The interaction is alternatively defined as intersubjective, with regard to the reciprocal play between the participants (Atwood & Stolorow, 1984). In the reader/writer paradigm it can be said that a writer devises his creation in conjuring the idea of the reader’s responsiveness to the work. In this sense the intersubjectivity of the reader’s role in “playing with” that creation is a crucial driver of the writer’s inspiration. Saari (1994) juxtaposed Kohut’s conceptualization of “accurate empathy” with that of clinical empathy, which is, “to imagine and refine a patient’s perspective of him- or herself through the negotiation of meaning and the creation of a narrative truth rather than through the uncovering of an historical truth” (p.38). What matters then, is not so much the therapist’s correct interpretation of the story’s meaning, but the therapist’s ability to “play” with the patient’s story. Clinical empathy from this perspective is the therapist’s ability to move back and forth from one’s own context to that of the patient in the “trans-contextual” play space (Saari, 1994). This dynamic interchange of play between patient and practitioner allows for the patient’s discovery of his/her creativity and the “True Self,” where the patient’s story can be newly constructed (Winnicott, 1965).
Throughout the professional literature the patient’s experience of the therapist’s attunement has been alternately described through a myriad of concepts including those of being “merged,” “contained,” and “held,” in an “oceanic,” “self-object state,” all stemming from the infant
experience with the primary object. Unlike the infant who is initially merged with the mother, the patient and practitioner are in communion, as two separate beings coming together.
Buber observed that to see the other, one must step back and be separate and that “to merge with another person is not to encounter him or her, as one cannot encounter something that one is” (Cooper, 2003, p.137). Buber’s conceptualization of the I-Thou meeting assumes two separate entities remaining separate. The I meets the other (Thou) in the present, with full acceptance of its wholeness, otherness and also, potentiality beyond the present. A reader of text enters the space of potentiality in which the story will unfold, while maintaining separateness from the story. In psychotherapy the patient and therapist are distinct entities joined through the language of the patient’s text. It because of this separateness that they are able to appreciate one another and the story emerging in the potential space between them.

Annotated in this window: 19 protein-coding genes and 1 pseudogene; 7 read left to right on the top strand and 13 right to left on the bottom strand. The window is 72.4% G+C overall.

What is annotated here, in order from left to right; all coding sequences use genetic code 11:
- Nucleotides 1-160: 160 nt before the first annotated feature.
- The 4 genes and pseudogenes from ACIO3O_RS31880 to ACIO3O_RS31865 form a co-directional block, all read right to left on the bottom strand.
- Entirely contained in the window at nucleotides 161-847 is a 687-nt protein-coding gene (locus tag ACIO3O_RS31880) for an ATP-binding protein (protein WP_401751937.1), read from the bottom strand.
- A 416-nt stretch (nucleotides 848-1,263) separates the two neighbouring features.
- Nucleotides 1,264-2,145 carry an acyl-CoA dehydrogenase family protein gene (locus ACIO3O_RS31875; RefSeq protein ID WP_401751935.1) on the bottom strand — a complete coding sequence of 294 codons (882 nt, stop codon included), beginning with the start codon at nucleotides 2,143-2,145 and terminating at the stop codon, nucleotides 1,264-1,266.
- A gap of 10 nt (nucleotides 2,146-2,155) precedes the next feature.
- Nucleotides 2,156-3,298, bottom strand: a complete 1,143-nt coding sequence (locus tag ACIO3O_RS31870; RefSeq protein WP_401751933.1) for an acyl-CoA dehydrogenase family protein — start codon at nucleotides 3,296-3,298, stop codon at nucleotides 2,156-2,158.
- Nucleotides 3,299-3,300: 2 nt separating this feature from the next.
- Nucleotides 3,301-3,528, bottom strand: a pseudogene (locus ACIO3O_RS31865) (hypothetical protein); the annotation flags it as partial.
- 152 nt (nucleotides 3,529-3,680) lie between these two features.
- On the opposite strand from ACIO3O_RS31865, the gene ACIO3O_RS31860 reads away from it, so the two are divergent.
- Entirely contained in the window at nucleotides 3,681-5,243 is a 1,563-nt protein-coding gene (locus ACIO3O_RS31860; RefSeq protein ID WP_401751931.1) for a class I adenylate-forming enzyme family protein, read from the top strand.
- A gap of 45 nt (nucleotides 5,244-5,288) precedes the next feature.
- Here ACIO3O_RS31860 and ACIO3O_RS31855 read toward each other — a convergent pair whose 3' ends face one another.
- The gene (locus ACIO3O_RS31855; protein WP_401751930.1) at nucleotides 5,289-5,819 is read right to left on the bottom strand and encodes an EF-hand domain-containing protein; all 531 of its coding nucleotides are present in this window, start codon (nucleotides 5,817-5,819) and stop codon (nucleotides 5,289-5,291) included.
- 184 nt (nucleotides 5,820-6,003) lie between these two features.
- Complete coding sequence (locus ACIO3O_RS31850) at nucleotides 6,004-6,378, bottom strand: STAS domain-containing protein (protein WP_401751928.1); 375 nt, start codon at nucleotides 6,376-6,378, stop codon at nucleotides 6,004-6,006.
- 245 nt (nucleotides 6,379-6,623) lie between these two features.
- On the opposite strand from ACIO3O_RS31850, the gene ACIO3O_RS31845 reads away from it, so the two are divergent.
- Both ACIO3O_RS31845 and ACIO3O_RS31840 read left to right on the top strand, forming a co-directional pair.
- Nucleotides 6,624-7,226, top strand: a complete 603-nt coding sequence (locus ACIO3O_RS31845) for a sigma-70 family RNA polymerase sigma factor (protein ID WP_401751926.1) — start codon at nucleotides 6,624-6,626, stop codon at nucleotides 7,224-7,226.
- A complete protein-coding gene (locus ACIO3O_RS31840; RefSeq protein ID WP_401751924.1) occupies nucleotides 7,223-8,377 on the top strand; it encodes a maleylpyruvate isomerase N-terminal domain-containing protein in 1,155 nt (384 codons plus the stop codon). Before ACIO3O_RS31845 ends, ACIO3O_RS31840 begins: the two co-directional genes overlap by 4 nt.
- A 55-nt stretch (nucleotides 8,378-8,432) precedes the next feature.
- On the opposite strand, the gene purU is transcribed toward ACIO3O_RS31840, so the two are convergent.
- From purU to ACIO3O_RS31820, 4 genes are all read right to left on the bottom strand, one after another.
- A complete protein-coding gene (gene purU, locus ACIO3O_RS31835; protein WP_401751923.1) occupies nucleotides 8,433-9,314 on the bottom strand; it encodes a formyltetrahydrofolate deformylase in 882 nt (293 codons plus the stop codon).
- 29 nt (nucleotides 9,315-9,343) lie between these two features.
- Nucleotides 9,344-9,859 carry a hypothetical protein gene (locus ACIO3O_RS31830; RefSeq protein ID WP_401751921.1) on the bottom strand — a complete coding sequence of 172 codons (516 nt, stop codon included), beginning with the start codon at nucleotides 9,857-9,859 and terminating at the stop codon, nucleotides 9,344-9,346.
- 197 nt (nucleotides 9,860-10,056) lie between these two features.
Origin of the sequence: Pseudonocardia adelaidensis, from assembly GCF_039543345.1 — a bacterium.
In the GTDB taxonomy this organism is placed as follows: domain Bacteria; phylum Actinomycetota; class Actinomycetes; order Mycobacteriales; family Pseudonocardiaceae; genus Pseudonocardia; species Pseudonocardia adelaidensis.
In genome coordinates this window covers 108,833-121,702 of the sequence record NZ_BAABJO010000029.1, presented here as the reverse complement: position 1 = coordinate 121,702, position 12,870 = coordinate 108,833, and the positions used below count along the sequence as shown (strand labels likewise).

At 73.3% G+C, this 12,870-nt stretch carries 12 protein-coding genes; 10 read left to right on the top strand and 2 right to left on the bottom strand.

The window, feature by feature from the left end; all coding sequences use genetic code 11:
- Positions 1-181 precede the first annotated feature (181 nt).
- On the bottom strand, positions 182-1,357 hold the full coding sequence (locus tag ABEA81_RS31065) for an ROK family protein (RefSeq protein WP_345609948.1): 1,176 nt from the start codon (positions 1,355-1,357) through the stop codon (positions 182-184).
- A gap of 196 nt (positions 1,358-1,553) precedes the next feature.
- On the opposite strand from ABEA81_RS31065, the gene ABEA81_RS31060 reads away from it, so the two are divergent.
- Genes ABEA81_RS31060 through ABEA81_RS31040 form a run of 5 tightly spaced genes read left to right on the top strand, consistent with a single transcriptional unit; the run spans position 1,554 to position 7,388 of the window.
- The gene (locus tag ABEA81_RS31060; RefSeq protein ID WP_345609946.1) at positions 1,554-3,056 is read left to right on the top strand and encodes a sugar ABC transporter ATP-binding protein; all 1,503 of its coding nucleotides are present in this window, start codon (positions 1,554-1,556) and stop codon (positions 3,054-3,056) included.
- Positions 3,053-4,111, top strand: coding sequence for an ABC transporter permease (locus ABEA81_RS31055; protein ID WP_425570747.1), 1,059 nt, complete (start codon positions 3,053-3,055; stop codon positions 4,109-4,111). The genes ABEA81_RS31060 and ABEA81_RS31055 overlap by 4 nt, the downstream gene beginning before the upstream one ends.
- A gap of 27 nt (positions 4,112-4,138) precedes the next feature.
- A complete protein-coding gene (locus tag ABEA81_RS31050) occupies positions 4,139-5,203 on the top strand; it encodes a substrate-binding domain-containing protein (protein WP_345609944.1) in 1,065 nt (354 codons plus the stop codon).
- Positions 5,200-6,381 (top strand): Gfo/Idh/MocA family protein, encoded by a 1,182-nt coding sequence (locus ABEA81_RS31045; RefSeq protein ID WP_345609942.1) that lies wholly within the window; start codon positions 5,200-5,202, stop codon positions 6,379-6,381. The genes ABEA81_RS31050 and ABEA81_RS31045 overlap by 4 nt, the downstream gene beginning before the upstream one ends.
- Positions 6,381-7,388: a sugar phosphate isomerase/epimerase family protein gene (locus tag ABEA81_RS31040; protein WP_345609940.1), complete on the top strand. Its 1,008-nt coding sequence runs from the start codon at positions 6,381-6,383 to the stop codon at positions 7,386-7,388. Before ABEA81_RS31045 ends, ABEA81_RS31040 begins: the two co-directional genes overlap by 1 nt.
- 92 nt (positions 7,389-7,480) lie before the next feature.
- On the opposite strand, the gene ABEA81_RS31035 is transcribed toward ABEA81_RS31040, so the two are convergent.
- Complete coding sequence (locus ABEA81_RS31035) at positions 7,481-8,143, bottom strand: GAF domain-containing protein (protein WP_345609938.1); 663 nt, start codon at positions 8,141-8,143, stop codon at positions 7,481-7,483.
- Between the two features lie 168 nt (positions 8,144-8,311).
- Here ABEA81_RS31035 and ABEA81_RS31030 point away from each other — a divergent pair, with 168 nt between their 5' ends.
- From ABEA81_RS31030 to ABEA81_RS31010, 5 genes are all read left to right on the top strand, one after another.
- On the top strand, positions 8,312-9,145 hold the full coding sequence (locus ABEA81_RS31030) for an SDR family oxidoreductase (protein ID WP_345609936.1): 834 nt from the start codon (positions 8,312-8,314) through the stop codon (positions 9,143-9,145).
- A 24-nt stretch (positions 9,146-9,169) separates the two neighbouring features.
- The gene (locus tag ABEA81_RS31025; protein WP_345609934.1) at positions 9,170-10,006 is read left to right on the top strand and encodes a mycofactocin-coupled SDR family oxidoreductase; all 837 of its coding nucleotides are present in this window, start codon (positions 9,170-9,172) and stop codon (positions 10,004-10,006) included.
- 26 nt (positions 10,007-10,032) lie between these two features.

It is critical that the space be experienced by the patient as safe, because what will unfold in that space is unknown, and, for this reason- potentially dangerous. Jung (1966) emphasized that psychotherapeutic encounter had to be “a safe container,” and Winnicott delineated criteria for a confirming “holding environment,” in which the yet unknown story might freely and safely emerge. In the safety of this space, the patient’s openness to the unknown and willingness to not know what will happen activates creativity and growth.
“Potential space” was Winnicott’s term for the safe interpersonal field in which one can be spontaneously playful in the presence of the other. The negotiation of the space is in the hands of the “good-enough” mother who is attuned to the infant’s nuanced needs for dependency and autonomy, and knows when and how to step in and out of the space. The “good-enough” therapist comes forward, or steps back as needed, allowing the patient to present and own the story through creative, genuine discovery-paralleling the infant’s discoveries in the presence of the mother, in this case discovering the story from which other stories will emerge. The potential space is a dynamic and flexible space insofar as the story is not only “held” but expanded as it is expressed. In Winnicott’s infant-mother situation, the infant who is free to play and create develops the capacity to be alone, so that the creative self can emerge. In psychotherapy, the “potential space” allows for expression of the patient’s inner life and for the telling and reconstruction of his/her story. Here, the patient finds his/her writer’s “voice,” as the story is read in the presence of the therapist.
The therapist as reader is impacted and responds to the patient in ways that engender creative play and meaning-making. The growth process is a movement towards self-discovery and a new discovery—and as in writing, the author/patient finds and uses his/her authentic voice. Just as in the encounter of writer, reader, and story- all three entities are changed, in the patient/practitioner encounter of patient, practitioner and patient’s story, all three entities are impacted and a new story is formed. The therapist’s engagement with the narrative as a reader is a validation of its coherence and potential as a change agent and, as a story that can be changed. Through this process, the patient becomes connected to what Winnicott (1965) terms the “True Self,” who is “a creative and spontaneous being.”( p. 150). As Winnicott (1965) tells us “Only the True Self can be creative and only the True Self can feel real,” ( p. 148). In discovering the voice of the authentic or True Self the patient arrives at a re-constructed narrative-a new “story of I.”